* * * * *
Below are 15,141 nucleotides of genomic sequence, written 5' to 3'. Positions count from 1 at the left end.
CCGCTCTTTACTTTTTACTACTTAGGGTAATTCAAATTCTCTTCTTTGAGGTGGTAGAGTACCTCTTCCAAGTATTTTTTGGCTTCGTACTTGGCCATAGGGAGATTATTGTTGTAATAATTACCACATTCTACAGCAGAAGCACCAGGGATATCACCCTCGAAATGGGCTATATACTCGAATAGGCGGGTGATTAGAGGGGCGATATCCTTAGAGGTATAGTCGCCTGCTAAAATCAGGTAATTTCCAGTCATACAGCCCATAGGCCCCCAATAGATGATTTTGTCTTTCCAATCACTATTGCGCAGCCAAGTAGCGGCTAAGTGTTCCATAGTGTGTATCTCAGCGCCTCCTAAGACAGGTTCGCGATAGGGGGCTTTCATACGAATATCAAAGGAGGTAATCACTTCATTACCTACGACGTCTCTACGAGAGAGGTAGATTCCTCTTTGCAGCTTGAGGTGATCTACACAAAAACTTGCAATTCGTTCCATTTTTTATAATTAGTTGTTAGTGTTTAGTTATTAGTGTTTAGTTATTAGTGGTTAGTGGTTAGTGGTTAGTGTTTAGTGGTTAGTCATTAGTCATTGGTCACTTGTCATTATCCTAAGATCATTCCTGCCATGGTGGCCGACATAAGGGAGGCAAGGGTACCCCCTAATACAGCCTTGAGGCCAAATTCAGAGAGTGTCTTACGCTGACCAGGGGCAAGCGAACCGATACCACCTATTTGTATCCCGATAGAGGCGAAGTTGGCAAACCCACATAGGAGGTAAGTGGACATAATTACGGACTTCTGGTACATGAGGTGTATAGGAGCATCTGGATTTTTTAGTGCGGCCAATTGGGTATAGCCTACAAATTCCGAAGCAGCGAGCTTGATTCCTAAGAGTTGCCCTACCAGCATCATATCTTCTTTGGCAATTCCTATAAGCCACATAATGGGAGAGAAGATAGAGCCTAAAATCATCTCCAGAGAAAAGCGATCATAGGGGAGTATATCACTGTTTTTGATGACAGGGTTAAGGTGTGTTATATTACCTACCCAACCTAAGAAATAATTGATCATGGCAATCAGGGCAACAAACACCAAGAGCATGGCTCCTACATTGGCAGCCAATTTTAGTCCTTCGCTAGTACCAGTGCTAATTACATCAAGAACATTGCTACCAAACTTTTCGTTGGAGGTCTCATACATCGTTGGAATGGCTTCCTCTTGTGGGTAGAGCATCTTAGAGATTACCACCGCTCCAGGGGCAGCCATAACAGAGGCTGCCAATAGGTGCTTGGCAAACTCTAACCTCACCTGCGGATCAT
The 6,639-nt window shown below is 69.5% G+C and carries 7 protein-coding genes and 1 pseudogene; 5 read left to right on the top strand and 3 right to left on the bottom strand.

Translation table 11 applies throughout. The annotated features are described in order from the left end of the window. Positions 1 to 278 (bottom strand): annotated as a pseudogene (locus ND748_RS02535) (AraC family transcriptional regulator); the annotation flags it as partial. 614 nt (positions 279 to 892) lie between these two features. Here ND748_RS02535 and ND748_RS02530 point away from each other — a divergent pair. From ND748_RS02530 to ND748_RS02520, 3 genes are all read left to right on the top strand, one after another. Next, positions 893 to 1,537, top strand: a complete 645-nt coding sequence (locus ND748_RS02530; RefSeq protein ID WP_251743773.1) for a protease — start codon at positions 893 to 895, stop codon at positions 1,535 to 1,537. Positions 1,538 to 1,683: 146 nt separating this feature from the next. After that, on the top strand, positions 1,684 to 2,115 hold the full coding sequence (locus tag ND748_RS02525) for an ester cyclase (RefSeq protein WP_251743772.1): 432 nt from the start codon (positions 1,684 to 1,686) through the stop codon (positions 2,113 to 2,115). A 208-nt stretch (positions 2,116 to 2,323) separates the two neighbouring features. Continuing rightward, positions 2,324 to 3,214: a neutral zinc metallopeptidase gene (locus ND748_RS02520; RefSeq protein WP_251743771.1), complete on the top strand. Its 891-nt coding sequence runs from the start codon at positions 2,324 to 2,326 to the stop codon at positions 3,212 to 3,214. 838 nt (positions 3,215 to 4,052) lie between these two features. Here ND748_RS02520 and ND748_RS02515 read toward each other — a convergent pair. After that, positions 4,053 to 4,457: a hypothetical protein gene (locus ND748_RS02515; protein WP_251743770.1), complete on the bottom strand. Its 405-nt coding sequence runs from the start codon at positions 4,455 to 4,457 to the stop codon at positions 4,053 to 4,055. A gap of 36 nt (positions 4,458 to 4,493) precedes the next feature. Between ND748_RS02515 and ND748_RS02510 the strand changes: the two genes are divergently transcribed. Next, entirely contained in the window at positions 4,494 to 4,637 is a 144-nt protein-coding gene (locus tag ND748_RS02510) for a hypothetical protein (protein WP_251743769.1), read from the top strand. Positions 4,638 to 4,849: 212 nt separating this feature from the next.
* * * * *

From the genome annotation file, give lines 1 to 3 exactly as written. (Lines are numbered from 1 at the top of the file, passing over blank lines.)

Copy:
Below are 15,141 nucleotides of genomic sequence, written 5' to 3'. Positions count from 1 at the left end.
CCGCTCTTTACTTTTTACTACTTAGGGTAATTCAAATTCTCTTCTTTGAGGTGGTAGAGTACCTCTTCCAAGTATTTTTTGGCTTCGTACTTGGCCATAGGGAGATTATTGTTGTAATAATTACCACATTCTACAGCAGAAGCACCAGGGATATCACCCTCGAAATGGGCTATATACTCGAATAGGCGGGTGATTAGAGGGGCGATATCCTTAGAGGTATAGTCGCCTGCTAAAATCAGGTAATTTCCAGTCATACAGCCCATAGGCCCCCAATAGATGATTTTGTCTTTCCAATCACTATTGCGCAGCCAAGTAGCGGCTAAGTGTTCCATAGTGTGTATCTCAGCGCCTCCTAAGACAGGTTCGCGATAGGGGGCTTTCATACGAATATCAAAGGAGGTAATCACTTCATTACCTACGACGTCTCTACGAGAGAGGTAGATTCCTCTTTGCAGCTTGAGGTGATCTACACAAAAACTTGCAATTCGTTCCATTTTTTATAATTAGTTGTTAGTGTTTAGTTATTAGTGTTTAGTTATTAGTGGTTAGTGGTTAGTGGTTAGTGTTTAGTGGTTAGTCATTAGTCATTGGTCACTTGTCATTATCCTAAGATCATTCCTGCCATGGTGGCCGACATAAGGGAGGCAAGGGTACCCCCTAATACAGCCTTGAGGCCAAATTCAGAGAGTGTCTTACGCTGACCAGGGGCAAGCGAACCGATACCACCTATTTGTATCCCGATAGAGGCGAAGTTGGCAAACCCACATAGGAGGTAAGTGGACATAATTACGGACTTCTGGTACATGAGGTGTATAGGAGCATCTGGATTTTTTAGTGCGGCCAATTGGGTATAGCCTACAAATTCCGAAGCAGCGAGCTTGATTCCTAAGAGTTGCCCTACCAGCATCATATCTTCTTTGGCAATTCCTATAAGCCACATAATGGGAGAGAAGATAGAGCCTAAAATCATCTCCAGAGAAAAGCGATCATAGGGGAGTATATCACTGTTTTTGATGACAGGGTTAAGGTGTGTTATATTACCTACCCAACCTAAGAAATAATTGATCATGGCAATCAGGGCAACAAACACCAAGAGCATGGCTCCTACATTGGCAGCCAATTTTAGTCCTTCGCTAGTACCAGTGCTAATTACATCAAGAACATTGCTACCAAACTTTTCGTTGGAGGTCTCATACATCGTTGGAATGGCTTCCTCTTGTGGGTAGAGCATCTTAGAGATTACCACCGCTCCAGGGGCAGCCATAACAGAGGCTGCCAATAGGTGCTTGGCAAACTCTAACCTCACCTGCGGATCAT
The 6,639-nt window shown below is 69.5% G+C and carries 7 protein-coding genes and 1 pseudogene; 5 read left to right on the top strand and 3 right to left on the bottom strand.